Though you may be tempted to run Call of the Wild, I would suggest against it. The card is very good, but it is also very slow. Yes, it can win you the game on turn eight, but this is a deck that always wants something to do as soon as the game openings. Diluting your potential curve with two eight drops directly opposes that gameplan.
This section will help to explain why certain cards are in the list, what I think about them, and how they’ve performed so far.
As strong as the board-flood and token theme of this deck is, you still need removal. However, unlike Midrange Hunter, which is more than fine playing Deadly Shot, you want to be able to stretch out your mana as much as possible. Rather than just playing on curve, a lot of the time you are going to need to squeeze low-cost cards around your minions and early plays. For that reason, I think it’s better to have the flexibility of a one mana card that can hit the target I want over a random three mana effect. In addition, this card also works very nicely with the token theme. While you normally want Deadly Shot over Mark in a midrange list that runs one big minion a turn, in a deck that has such a wide variety of 1/1’s and cheap cost minions (not to mention Knife Juggler) you are going to be able to remove anything you need without much of a hassle. That is a crazy strong tempo play that will help solidify a lot of games. There is a lot of versatility here that allows you to readily adapt to a wide range of different situations. Very solid and worth the mana slot.
Secretkeeper may seem like an odd choice to play in a Hunter deck, but it works really well in this style of list. There are two reasons for that. One, the card has the Undertaker ability to just grow and grow each turn. This even triggers when your opponent plays secrets (a welcome bonus). In that way, the one drop fills the same role here as she once did in Secret Paladin. She is an on-curve opening threat that has to be dealt with immediately or she can rapidly grow out of control. Yes, you only have six secrets in your deck, but that is often going to be more than enough to make sure she gets at least one or two triggers. Even with just one secret she’s a Zombie Chow, which is never bad and trades or pressures quite well. Also, you opponent is going to respect her, meaning she will eat removal to set up your mid-game plays.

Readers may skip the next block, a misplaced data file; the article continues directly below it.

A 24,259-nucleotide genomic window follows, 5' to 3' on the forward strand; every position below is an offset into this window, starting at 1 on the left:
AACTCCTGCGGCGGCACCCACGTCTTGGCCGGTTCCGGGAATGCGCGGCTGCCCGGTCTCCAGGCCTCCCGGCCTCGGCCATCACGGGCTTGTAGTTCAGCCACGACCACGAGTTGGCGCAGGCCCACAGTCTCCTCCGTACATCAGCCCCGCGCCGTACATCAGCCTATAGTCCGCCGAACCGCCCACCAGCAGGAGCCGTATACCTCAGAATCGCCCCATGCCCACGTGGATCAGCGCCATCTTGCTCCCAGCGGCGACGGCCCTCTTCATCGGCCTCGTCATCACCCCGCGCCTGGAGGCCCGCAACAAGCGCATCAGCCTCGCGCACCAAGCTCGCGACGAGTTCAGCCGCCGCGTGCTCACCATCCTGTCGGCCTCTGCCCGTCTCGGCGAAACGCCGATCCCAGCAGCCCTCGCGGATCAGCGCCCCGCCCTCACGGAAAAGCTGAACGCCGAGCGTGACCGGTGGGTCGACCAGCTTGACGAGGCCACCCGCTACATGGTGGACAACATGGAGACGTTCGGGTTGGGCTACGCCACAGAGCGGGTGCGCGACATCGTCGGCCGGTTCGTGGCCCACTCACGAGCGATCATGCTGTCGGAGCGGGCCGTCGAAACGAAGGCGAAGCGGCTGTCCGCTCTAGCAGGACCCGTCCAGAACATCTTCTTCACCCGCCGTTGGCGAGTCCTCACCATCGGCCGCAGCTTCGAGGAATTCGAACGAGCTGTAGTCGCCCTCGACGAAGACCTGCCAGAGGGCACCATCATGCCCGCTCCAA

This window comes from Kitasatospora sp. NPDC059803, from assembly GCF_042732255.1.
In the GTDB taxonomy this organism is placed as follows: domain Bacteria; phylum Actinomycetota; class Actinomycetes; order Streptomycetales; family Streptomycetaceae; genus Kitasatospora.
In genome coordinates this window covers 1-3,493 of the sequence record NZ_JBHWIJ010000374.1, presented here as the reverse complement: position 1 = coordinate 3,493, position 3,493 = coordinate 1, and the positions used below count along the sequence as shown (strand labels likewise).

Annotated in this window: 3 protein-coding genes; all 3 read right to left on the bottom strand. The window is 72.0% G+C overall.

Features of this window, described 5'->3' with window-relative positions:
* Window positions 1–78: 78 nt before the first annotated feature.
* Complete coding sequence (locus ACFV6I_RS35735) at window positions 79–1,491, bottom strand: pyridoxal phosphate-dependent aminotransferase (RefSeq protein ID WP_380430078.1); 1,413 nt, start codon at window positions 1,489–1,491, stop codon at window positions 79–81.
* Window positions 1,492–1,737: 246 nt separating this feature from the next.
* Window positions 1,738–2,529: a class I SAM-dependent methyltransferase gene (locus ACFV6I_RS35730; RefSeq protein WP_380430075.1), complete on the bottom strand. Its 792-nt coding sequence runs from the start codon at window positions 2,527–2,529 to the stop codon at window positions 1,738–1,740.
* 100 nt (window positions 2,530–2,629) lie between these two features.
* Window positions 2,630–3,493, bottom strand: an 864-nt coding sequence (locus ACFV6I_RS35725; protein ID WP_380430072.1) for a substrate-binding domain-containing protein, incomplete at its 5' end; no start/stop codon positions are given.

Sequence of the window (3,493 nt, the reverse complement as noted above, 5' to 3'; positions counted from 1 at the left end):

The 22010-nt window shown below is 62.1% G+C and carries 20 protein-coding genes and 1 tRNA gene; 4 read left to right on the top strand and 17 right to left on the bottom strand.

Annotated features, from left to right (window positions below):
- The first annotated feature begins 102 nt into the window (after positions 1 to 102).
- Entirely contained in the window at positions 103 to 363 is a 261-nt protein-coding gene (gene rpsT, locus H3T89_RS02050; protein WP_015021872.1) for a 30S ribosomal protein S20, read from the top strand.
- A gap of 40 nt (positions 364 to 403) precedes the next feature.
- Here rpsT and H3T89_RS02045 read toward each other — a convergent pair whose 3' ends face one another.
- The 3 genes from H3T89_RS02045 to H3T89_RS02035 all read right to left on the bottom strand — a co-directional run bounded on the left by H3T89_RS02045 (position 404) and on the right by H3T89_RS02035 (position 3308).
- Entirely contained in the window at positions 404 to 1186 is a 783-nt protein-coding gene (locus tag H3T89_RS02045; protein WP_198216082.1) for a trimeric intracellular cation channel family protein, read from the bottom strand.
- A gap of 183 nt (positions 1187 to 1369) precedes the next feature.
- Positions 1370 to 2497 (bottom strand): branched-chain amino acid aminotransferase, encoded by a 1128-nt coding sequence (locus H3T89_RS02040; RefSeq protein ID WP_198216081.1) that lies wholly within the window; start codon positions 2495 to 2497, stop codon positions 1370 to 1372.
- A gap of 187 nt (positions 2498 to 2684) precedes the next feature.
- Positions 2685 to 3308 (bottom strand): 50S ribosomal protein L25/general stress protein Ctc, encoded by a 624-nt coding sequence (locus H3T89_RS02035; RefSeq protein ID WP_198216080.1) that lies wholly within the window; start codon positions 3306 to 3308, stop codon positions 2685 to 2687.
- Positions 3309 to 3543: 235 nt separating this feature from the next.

The other important part of Secretkeeper is that it costs one mana. In the past this card wasn’t good enough because Hunter decks didn’t run that many secrets. However, in a deck where you have six secrets you are most likely going to have the option of dropping one down on turn two. This means you have a very pretty opening curve where you can play a proactive secret and have a 2/3 that threatens to grow more and more each turn. In addition, you can also choose to mulligan for the keeper based on whether or not it is in your opening hand. That is to say, if you have it you can then keep something like Bear Trap or Snake Trap. However, if you have a different direction available then you can simply throw those secrets back and look for something else. That is good flexibility to have in a curve-based deck like this.